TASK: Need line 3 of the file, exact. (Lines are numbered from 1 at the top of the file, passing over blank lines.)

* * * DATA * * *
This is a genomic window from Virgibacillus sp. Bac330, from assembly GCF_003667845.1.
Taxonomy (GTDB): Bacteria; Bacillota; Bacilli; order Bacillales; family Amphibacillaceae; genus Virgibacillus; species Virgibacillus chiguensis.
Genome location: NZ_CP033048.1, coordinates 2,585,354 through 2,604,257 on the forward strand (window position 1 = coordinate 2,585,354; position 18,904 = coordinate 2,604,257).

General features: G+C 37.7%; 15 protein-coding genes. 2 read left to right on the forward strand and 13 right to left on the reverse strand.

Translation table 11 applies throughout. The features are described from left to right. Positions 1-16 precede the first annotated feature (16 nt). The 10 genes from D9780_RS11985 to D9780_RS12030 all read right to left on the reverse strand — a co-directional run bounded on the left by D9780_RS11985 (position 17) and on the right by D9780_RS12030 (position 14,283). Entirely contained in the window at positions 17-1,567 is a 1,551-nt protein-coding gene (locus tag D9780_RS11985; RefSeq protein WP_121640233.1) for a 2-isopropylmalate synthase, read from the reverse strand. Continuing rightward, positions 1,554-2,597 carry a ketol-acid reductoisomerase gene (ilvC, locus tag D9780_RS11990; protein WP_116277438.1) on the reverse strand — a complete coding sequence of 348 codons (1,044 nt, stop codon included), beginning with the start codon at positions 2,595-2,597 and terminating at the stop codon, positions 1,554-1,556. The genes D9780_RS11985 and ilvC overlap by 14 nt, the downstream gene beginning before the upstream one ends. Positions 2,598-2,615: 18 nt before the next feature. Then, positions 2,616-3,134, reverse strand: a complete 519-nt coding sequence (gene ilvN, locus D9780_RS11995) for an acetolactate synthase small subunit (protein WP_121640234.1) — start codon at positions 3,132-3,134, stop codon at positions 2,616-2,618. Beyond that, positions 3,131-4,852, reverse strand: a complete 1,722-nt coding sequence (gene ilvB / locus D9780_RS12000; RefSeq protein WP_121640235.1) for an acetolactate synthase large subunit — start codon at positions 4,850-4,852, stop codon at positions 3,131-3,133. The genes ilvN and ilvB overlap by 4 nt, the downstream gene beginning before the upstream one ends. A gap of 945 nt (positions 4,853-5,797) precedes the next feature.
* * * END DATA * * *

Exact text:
Genome location: NZ_CP033048.1, coordinates 2,585,354 through 2,604,257 on the forward strand (window position 1 = coordinate 2,585,354; position 18,904 = coordinate 2,604,257).